Black News and Black Views with a Whole Lotta Attitude
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Black News and Black Views with a Whole Lotta Attitude

New Group Recruiting Young, Black Conservatives to Become Candidates

But will Run GenZ address Black voters' real issues with the GOP?

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In this June 17, 2020, file photo, Sen. Tim Scott, R-S.C., speaks at a news conference on Capitol Hill in Washington. Scott is the only Black Republican senator and has been pointed to as a mentor in efforts to recruit diverse Gen-Zers as conservative candidates.
In this June 17, 2020, file photo, Sen. Tim Scott, R-S.C., speaks at a news conference on Capitol Hill in Washington. Scott is the only Black Republican senator and has been pointed to as a mentor in efforts to recruit diverse Gen-Zers as conservative candidates.
Photo: Andrew Harnick (AP)

Republicans are turning to young, Black conservatives to help fill their back bench with candidates for local office who can help carry the party into the future.

CNN reported on a new effort called Run GenZ, whose aim is to grab young conservatives, train them to run for local offices, providing them with mentors the likes of Sens. Tim Scott of South Carolina and Marco Rubio of Florida and helping them build campaign infrastructures.

The report quotes several young, Black conservatives who talked about their experience being name-called and otherwise put down as they tried to convince other voters of color to pull their levers. But what their anecdotes almost always leave out is that conservative policies–such as voter suppression efforts and gerrymandering happening in red states around the country–are often antithetical to Black progress.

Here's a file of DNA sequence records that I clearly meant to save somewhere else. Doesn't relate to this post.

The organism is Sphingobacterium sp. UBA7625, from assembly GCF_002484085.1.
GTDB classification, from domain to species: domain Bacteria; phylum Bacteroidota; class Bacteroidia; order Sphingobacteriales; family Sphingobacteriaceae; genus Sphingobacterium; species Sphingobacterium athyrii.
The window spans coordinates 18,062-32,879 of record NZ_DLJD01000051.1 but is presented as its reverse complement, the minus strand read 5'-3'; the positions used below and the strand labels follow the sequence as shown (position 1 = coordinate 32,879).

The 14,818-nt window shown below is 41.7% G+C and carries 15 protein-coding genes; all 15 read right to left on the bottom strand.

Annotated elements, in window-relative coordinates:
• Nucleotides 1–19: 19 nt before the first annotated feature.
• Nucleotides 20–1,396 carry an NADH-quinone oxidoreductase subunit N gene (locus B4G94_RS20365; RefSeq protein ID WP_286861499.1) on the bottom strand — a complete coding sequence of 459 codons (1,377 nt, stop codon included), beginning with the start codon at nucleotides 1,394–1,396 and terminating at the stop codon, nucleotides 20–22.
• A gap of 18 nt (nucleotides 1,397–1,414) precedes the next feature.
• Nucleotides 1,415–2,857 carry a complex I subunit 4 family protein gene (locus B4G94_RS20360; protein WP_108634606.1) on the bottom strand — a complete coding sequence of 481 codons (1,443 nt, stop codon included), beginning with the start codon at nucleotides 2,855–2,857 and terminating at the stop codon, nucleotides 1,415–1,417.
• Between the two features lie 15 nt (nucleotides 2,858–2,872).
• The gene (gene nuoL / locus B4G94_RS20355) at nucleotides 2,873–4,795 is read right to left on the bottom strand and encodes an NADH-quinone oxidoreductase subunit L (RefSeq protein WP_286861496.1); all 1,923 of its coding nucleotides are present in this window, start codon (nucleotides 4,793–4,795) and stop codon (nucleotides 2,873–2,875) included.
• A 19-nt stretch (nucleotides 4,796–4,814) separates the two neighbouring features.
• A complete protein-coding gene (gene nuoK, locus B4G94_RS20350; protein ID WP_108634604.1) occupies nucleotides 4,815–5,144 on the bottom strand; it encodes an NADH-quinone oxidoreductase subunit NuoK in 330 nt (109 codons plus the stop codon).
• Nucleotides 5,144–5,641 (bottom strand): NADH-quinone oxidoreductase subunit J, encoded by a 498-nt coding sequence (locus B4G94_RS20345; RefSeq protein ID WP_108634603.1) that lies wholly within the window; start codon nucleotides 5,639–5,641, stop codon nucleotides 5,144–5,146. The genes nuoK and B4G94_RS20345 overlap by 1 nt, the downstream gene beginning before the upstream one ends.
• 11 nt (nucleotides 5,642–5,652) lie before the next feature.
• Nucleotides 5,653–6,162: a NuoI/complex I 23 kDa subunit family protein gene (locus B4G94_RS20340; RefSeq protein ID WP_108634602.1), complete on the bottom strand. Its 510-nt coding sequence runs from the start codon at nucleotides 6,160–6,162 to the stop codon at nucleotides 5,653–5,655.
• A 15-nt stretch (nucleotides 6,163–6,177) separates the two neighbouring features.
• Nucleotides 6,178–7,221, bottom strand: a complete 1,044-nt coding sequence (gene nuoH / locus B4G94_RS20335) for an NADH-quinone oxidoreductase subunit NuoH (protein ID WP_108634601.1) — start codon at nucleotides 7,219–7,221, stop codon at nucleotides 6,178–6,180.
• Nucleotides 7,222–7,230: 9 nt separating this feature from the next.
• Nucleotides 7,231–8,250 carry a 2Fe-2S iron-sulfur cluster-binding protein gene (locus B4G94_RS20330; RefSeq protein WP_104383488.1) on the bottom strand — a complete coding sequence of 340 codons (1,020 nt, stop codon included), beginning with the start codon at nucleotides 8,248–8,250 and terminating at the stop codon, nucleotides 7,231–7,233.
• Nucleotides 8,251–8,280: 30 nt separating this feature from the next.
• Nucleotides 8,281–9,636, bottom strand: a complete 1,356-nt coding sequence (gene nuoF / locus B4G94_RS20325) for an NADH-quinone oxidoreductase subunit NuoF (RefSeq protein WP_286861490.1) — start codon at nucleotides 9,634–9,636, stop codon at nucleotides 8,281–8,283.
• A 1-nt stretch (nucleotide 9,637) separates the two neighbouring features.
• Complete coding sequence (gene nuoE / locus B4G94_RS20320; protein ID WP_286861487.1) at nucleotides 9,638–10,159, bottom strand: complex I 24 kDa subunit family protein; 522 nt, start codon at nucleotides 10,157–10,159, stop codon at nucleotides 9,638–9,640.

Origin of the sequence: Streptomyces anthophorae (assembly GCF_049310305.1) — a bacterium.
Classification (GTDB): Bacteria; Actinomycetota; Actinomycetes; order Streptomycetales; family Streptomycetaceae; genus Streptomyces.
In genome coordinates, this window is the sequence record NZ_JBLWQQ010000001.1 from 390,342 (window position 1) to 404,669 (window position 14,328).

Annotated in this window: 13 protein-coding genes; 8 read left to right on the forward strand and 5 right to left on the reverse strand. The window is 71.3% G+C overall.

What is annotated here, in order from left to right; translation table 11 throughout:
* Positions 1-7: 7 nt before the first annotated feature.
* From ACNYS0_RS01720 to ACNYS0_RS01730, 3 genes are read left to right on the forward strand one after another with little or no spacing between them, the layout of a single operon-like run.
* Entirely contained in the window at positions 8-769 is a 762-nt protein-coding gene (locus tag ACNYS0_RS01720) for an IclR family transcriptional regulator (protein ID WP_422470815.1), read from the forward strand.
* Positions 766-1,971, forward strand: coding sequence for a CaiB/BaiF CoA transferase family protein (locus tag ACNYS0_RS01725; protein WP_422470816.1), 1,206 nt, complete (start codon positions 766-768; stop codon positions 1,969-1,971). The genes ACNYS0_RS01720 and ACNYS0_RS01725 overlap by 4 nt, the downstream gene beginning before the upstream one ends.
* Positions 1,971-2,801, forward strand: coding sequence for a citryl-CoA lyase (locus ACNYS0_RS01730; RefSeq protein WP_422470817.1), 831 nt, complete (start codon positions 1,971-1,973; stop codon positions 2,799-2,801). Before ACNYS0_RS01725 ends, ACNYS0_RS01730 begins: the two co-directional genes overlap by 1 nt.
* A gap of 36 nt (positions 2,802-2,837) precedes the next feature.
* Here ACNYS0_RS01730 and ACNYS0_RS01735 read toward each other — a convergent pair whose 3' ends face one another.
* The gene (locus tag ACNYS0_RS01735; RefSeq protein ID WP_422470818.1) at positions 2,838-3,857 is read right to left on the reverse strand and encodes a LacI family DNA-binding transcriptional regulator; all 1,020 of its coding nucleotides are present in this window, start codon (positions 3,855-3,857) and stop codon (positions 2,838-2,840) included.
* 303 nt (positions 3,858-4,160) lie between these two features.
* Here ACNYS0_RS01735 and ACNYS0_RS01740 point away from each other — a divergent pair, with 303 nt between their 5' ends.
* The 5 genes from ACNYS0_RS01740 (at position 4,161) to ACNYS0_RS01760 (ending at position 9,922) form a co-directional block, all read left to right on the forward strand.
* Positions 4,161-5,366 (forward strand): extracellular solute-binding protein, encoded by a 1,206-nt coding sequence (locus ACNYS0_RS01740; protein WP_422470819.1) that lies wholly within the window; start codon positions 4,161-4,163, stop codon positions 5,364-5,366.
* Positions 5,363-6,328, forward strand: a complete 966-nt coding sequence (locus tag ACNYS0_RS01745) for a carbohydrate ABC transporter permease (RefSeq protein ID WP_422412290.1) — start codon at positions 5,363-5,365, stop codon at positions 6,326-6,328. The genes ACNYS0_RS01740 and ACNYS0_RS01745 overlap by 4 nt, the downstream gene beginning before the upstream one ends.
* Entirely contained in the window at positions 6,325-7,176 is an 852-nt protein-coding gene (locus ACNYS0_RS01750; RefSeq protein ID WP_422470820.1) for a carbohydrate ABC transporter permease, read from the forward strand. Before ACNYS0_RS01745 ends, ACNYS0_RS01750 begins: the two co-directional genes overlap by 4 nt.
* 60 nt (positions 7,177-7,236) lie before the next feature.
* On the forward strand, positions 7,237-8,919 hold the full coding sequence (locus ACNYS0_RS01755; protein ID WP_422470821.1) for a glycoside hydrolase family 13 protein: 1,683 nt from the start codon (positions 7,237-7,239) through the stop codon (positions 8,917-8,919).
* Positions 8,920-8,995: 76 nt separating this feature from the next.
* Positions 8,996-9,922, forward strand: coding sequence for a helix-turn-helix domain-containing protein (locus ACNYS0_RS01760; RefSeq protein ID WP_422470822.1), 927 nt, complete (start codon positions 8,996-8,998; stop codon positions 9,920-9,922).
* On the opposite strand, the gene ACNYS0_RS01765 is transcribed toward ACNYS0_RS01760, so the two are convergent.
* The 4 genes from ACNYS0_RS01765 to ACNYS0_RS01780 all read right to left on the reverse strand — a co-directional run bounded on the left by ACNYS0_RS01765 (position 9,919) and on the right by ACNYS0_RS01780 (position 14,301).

From CNN Politics

In 2021, Run GenZ paired Jalen Johnson, who at the time was running for city commissioner in Albany, Georgia, with Ebo Entsuah, a city councilman in Clermont, Florida, as well as Roman Garcia, who was running for city council in Kerrville, Texas, with Joel Castro, a city councilman in Alvin, Texas.

Reflecting on the pairing, Johnson said that in addition to teaching the importance of door knocking, Entsuah gave him advice on how to deal with racially charged rhetoric, such as what to do when someone asks how he can be “young and Black and a conservative.”

“People have called me names because I’m not the illustration of what they want to see in a candidate,” Entsuah said, adding that he told Johnson that while “there are a lot of days where you get heckled and people call you names,” it is necessary to “realize that you do have your residents’ and your constituents’ best interest in mind.”

Johnson, of course, has every right to his political beliefs and no candidate for office should be called out of their names because of their party affiliation. Still, recruiting young, Black candidates is off-brand alongside the party’s broader messaging. Donald Trump, who was famous for housing discrimination and advocating the death penalty for the Exonerated Five before riding a wave of racist rhetoric to the White House, is still the GOP’s biggest big homie.

Republican state legislators have spent the past decade pushing increasingly extreme tricks to keep voters, especially Black ones, away from ballot boxes. For every relatively moderate Black elected conservative (see Tim Scott, above), there appears to be two Oandace Cwens or Kim Klaciks sucking up whatever oxygen remains available Black voices on the right.

Since someone is bound to point this out: yes, Democrats come in for criticism for their inability–or unwillingness–to push through voting rights, police reform or social safety net legislation. The obvious difference is one party isn’t actively recruiting Black candidates while projecting and legislating open hostility toward those causes.

Changing course on those issues might help Johnson deal with those tough questions when he goes door-knocking.